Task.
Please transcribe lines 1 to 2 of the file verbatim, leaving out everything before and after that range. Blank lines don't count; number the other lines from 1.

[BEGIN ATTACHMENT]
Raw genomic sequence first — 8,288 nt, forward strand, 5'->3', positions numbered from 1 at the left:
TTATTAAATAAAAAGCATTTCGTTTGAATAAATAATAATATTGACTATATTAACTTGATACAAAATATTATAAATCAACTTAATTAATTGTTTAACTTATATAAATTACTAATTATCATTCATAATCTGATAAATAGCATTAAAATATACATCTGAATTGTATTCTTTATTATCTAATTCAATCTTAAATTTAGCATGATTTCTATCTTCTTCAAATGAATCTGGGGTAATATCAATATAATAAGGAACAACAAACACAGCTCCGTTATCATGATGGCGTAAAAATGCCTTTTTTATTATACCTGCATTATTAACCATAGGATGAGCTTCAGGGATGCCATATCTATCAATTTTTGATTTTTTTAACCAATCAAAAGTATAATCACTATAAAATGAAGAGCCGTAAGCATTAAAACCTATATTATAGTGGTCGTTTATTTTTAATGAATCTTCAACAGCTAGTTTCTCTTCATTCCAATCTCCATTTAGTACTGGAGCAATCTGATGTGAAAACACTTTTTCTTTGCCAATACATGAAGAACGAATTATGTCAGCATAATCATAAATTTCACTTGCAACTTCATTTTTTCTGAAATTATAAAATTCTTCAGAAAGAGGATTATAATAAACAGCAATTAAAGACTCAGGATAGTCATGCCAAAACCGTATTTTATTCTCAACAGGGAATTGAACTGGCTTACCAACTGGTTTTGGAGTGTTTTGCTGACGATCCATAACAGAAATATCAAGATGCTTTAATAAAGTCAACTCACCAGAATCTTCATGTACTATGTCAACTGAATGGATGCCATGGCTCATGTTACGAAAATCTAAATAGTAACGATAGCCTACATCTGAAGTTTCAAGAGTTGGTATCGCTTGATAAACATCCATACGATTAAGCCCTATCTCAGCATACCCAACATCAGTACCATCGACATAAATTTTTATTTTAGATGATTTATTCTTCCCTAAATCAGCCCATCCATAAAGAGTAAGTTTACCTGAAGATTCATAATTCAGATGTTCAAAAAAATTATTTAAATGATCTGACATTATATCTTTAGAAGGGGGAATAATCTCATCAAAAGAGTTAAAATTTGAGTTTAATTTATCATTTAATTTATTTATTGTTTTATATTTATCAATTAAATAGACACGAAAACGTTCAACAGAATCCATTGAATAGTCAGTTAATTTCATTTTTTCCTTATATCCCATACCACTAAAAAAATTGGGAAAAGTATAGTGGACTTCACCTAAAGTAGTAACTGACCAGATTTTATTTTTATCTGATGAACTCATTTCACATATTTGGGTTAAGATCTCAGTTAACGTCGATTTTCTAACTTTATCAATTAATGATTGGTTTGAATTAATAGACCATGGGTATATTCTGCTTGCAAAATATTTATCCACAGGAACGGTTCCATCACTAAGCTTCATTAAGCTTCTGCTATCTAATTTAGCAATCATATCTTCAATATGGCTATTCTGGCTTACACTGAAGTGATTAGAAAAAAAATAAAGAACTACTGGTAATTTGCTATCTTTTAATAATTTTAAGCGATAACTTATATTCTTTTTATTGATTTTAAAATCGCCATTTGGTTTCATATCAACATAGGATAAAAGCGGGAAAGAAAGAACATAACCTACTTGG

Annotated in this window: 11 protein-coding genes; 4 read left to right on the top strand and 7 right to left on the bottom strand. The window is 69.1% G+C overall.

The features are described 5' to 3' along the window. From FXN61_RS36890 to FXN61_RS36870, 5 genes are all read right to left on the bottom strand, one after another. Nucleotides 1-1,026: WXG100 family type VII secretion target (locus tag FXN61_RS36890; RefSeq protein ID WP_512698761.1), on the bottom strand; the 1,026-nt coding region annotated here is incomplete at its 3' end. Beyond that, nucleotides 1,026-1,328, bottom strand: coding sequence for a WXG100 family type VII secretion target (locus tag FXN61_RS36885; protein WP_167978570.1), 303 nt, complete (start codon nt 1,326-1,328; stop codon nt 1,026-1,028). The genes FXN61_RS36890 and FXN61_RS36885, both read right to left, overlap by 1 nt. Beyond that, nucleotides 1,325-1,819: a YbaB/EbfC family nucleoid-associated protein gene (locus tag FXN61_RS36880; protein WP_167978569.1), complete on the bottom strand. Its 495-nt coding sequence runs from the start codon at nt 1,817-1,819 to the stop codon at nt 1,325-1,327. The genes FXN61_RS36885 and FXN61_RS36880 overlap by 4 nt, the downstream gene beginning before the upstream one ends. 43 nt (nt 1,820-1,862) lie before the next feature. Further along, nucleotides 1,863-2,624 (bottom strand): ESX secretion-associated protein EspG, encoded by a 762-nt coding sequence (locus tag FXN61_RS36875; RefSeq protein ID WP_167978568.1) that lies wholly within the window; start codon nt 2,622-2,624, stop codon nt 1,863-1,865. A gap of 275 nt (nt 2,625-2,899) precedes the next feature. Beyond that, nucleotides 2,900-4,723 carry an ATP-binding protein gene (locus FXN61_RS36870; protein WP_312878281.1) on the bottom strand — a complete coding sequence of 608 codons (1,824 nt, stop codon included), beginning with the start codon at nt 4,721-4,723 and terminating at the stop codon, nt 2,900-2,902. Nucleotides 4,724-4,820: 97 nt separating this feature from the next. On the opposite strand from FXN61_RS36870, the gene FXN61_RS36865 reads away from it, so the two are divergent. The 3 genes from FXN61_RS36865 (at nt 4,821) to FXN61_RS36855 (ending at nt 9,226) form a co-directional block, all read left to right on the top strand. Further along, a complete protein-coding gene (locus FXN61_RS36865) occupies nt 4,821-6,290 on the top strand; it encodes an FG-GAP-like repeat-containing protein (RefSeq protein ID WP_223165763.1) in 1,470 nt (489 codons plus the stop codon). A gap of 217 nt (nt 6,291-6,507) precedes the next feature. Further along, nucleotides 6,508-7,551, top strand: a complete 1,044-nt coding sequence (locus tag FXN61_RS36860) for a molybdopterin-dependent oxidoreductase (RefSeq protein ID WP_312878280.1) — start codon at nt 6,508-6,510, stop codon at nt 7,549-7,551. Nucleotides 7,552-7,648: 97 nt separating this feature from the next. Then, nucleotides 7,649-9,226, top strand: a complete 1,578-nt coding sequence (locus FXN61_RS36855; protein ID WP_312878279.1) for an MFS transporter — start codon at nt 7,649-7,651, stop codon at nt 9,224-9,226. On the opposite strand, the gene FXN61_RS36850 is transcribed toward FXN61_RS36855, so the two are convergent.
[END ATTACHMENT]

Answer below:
Raw genomic sequence first — 8,288 nt, forward strand, 5'->3', positions numbered from 1 at the left:
TTATTAAATAAAAAGCATTTCGTTTGAATAAATAATAATATTGACTATATTAACTTGATACAAAATATTATAAATCAACTTAATTAATTGTTTAACTTATATAAATTACTAATTATCATTCATAATCTGATAAATAGCATTAAAATATACATCTGAATTGTATTCTTTATTATCTAATTCAATCTTAAATTTAGCATGATTTCTATCTTCTTCAAATGAATCTGGGGTAATATCAATATAATAAGGAACAACAAACACAGCTCCGTTATCATGATGGCGTAAAAATGCCTTTTTTATTATACCTGCATTATTAACCATAGGATGAGCTTCAGGGATGCCATATCTATCAATTTTTGATTTTTTTAACCAATCAAAAGTATAATCACTATAAAATGAAGAGCCGTAAGCATTAAAACCTATATTATAGTGGTCGTTTATTTTTAATGAATCTTCAACAGCTAGTTTCTCTTCATTCCAATCTCCATTTAGTACTGGAGCAATCTGATGTGAAAACACTTTTTCTTTGCCAATACATGAAGAACGAATTATGTCAGCATAATCATAAATTTCACTTGCAACTTCATTTTTTCTGAAATTATAAAATTCTTCAGAAAGAGGATTATAATAAACAGCAATTAAAGACTCAGGATAGTCATGCCAAAACCGTATTTTATTCTCAACAGGGAATTGAACTGGCTTACCAACTGGTTTTGGAGTGTTTTGCTGACGATCCATAACAGAAATATCAAGATGCTTTAATAAAGTCAACTCACCAGAATCTTCATGTACTATGTCAACTGAATGGATGCCATGGCTCATGTTACGAAAATCTAAATAGTAACGATAGCCTACATCTGAAGTTTCAAGAGTTGGTATCGCTTGATAAACATCCATACGATTAAGCCCTATCTCAGCATACCCAACATCAGTACCATCGACATAAATTTTTATTTTAGATGATTTATTCTTCCCTAAATCAGCCCATCCATAAAGAGTAAGTTTACCTGAAGATTCATAATTCAGATGTTCAAAAAAATTATTTAAATGATCTGACATTATATCTTTAGAAGGGGGAATAATCTCATCAAAAGAGTTAAAATTTGAGTTTAATTTATCATTTAATTTATTTATTGTTTTATATTTATCAATTAAATAGACACGAAAACGTTCAACAGAATCCATTGAATAGTCAGTTAATTTCATTTTTTCCTTATATCCCATACCACTAAAAAAATTGGGAAAAGTATAGTGGACTTCACCTAAAGTAGTAACTGACCAGATTTTATTTTTATCTGATGAACTCATTTCACATATTTGGGTTAAGATCTCAGTTAACGTCGATTTTCTAACTTTATCAATTAATGATTGGTTTGAATTAATAGACCATGGGTATATTCTGCTTGCAAAATATTTATCCACAGGAACGGTTCCATCACTAAGCTTCATTAAGCTTCTGCTATCTAATTTAGCAATCATATCTTCAATATGGCTATTCTGGCTTACACTGAAGTGATTAGAAAAAAAATAAAGAACTACTGGTAATTTGCTATCTTTTAATAATTTTAAGCGATAACTTATATTCTTTTTATTGATTTTAAAATCGCCATTTGGTTTCATATCAACATAGGATAAAAGCGGGAAAGAAAGAACATAACCTACTTGG